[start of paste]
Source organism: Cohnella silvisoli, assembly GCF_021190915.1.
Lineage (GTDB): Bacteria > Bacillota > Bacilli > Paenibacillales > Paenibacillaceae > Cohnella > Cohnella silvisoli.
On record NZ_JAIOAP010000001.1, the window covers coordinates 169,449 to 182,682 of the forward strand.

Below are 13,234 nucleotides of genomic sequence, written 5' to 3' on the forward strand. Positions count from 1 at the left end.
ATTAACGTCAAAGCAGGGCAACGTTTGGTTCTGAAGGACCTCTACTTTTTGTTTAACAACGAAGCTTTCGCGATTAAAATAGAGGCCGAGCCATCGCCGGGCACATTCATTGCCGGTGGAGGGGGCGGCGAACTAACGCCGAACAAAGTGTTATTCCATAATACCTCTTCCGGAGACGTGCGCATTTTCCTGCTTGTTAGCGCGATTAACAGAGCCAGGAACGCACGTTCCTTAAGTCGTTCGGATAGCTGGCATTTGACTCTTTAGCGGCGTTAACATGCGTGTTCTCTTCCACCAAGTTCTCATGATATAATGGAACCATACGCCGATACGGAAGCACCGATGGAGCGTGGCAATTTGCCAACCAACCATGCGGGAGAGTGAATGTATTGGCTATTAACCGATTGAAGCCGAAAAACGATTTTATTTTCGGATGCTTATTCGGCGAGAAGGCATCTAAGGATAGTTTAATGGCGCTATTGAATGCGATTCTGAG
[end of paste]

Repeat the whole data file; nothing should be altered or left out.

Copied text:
Source organism: Cohnella silvisoli, assembly GCF_021190915.1.
Lineage (GTDB): Bacteria > Bacillota > Bacilli > Paenibacillales > Paenibacillaceae > Cohnella > Cohnella silvisoli.
On record NZ_JAIOAP010000001.1, the window covers coordinates 169,449 to 182,682 of the forward strand.

Below are 13,234 nucleotides of genomic sequence, written 5' to 3' on the forward strand. Positions count from 1 at the left end.
ATTAACGTCAAAGCAGGGCAACGTTTGGTTCTGAAGGACCTCTACTTTTTGTTTAACAACGAAGCTTTCGCGATTAAAATAGAGGCCGAGCCATCGCCGGGCACATTCATTGCCGGTGGAGGGGGCGGCGAACTAACGCCGAACAAAGTGTTATTCCATAATACCTCTTCCGGAGACGTGCGCATTTTCCTGCTTGTTAGCGCGATTAACAGAGCCAGGAACGCACGTTCCTTAAGTCGTTCGGATAGCTGGCATTTGACTCTTTAGCGGCGTTAACATGCGTGTTCTCTTCCACCAAGTTCTCATGATATAATGGAACCATACGCCGATACGGAAGCACCGATGGAGCGTGGCAATTTGCCAACCAACCATGCGGGAGAGTGAATGTATTGGCTATTAACCGATTGAAGCCGAAAAACGATTTTATTTTCGGATGCTTATTCGGCGAGAAGGCATCTAAGGATAGTTTAATGGCGCTATTGAATGCGATTCTGAG